Musical producer

Tokyo Vice Executive Producer Alan Poul on Filming in Tokyo and the Possibility of a Season 2 [Interview]

I know that this project has existed for a long time in different forms. How and when did you first get involved?

John Lesher, who is one of our executive producers, had the rights to Jake Adelstein’s book for a few years, and it was originally going to be a feature film. And then once it found its current continuing TV series form and Ansel was already attached, they asked me if I wanted to come on board because I know all the participants. I have a long history, both with episodic television and with Japan. I have worked with Japan for 30 years. I was a bit like the last to arrive, but hopefully I was able to contribute something that made the difference.

Can you tell me about the integration of Michael Mann? What was this process like? If you were the last to enter, maybe you didn’t have all the front row room.

I don’t really have the front row seat on that, except to say that obviously the moment you bring in Michael, everything changes.

How? What energy does it bring?

Michael is almost in a class of his own. He has so much stature as a filmmaker. Also, he has the background and resume to back it up. So when Michael walks into a movie, that’s – to the extent that Michael is there, that’s his movie. We had the structure and we had the script and we had a whole season of story, but as far as figuring out how to put Tokyo up there, that’s what Michael came to do.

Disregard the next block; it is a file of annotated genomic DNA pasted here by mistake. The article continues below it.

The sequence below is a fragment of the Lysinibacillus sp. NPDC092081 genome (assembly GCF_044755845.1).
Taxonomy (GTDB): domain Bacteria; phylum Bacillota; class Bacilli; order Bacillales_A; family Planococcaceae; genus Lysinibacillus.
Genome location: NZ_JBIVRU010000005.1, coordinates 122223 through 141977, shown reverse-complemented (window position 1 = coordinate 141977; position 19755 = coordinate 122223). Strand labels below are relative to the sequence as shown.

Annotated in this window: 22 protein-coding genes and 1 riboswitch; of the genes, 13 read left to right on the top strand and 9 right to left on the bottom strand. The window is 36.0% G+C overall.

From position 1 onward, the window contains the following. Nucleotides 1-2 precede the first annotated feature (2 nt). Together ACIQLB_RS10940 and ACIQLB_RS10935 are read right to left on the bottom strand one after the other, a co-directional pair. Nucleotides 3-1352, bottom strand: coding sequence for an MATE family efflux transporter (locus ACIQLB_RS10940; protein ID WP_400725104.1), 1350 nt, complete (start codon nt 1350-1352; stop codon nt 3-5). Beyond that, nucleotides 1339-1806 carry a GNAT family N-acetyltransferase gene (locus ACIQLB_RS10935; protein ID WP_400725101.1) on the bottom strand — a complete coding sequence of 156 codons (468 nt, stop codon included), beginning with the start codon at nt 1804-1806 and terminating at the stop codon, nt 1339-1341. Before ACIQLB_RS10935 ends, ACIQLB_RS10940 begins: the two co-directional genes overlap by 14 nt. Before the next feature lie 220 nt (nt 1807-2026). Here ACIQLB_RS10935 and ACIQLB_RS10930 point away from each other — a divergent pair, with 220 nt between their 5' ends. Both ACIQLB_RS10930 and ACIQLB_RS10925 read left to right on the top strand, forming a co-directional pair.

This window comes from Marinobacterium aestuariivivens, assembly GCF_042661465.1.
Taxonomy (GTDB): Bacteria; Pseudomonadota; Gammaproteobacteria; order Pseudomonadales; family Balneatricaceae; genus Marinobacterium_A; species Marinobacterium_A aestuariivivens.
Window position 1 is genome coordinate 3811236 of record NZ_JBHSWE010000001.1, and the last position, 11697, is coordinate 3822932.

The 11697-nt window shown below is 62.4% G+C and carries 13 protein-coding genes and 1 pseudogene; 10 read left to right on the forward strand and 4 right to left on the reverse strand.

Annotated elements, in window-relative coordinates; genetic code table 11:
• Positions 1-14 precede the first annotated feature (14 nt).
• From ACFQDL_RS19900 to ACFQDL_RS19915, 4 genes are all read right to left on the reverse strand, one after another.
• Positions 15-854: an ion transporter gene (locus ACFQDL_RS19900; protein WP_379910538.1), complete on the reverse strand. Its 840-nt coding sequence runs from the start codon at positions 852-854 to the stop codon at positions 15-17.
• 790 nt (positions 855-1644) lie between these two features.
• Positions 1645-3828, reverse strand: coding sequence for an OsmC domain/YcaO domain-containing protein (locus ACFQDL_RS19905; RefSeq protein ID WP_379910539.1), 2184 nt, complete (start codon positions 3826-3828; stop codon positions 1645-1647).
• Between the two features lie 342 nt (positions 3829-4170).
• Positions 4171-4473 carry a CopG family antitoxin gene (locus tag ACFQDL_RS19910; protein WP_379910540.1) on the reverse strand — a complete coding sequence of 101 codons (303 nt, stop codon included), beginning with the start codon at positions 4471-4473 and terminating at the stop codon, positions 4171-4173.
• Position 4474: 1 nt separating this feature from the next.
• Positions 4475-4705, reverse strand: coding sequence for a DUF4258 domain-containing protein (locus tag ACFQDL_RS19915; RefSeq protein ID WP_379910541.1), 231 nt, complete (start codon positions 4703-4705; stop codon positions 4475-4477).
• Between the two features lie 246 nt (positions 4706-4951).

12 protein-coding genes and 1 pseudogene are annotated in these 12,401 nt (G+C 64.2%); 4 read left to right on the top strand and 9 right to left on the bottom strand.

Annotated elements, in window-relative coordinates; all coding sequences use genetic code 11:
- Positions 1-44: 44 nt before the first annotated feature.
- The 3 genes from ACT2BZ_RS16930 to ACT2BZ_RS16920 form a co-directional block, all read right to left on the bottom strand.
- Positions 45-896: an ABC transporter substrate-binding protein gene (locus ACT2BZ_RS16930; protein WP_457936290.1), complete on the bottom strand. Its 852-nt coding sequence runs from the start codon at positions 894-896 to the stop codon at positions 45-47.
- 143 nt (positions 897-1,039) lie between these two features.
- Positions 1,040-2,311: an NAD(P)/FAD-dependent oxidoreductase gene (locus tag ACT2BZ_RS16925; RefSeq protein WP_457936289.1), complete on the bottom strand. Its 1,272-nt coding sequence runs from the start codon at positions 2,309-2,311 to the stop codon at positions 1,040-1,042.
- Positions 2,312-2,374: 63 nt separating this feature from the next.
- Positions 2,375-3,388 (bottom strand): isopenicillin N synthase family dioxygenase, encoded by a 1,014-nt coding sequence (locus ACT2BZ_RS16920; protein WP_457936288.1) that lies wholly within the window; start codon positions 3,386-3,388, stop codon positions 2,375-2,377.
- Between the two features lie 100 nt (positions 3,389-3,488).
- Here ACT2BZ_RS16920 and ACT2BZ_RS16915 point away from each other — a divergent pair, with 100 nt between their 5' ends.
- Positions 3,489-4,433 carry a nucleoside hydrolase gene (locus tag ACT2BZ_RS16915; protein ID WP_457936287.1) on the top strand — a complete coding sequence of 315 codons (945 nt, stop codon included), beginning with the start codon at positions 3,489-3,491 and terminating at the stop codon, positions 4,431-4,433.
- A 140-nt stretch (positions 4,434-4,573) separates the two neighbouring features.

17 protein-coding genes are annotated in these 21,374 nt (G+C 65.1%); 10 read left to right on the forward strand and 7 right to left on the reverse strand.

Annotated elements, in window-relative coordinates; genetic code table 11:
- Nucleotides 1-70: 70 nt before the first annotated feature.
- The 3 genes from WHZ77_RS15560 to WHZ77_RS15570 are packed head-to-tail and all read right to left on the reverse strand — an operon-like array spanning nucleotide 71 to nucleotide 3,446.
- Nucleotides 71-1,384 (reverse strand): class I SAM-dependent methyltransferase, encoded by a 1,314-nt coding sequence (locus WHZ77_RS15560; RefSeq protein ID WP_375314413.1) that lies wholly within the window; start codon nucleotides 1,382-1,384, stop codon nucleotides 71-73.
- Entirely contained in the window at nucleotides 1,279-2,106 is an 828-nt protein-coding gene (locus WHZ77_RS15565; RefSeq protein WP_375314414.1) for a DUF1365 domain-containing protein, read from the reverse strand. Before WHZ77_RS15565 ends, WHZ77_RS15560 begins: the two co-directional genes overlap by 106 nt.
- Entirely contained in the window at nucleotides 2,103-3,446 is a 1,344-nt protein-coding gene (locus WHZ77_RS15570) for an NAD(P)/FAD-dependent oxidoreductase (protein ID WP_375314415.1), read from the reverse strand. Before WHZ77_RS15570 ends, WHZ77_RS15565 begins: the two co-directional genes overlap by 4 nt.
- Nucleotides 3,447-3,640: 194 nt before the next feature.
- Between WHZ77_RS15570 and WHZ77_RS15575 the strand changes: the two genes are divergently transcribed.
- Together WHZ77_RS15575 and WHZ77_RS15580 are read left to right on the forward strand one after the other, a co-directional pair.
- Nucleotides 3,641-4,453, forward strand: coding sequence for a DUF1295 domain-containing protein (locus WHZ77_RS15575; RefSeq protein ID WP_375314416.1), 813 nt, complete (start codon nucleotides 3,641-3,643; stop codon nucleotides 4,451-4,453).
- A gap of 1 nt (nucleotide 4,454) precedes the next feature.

I’ve only seen the first five episodes of the series, so I’m not sure exactly how it ends. Has there been any talk of possibly doing a second season – or if you don’t continue with these characters, maybe making it some kind of anthology set in Tokyo?

No no. I mean, we love this town. We love these people. We love these characters and we’re not ready to let them go just yet. And you’ll see when you get to the end of the season: it’s a great end. Great things are changing and it’s a great ending, but it’s also a beginning.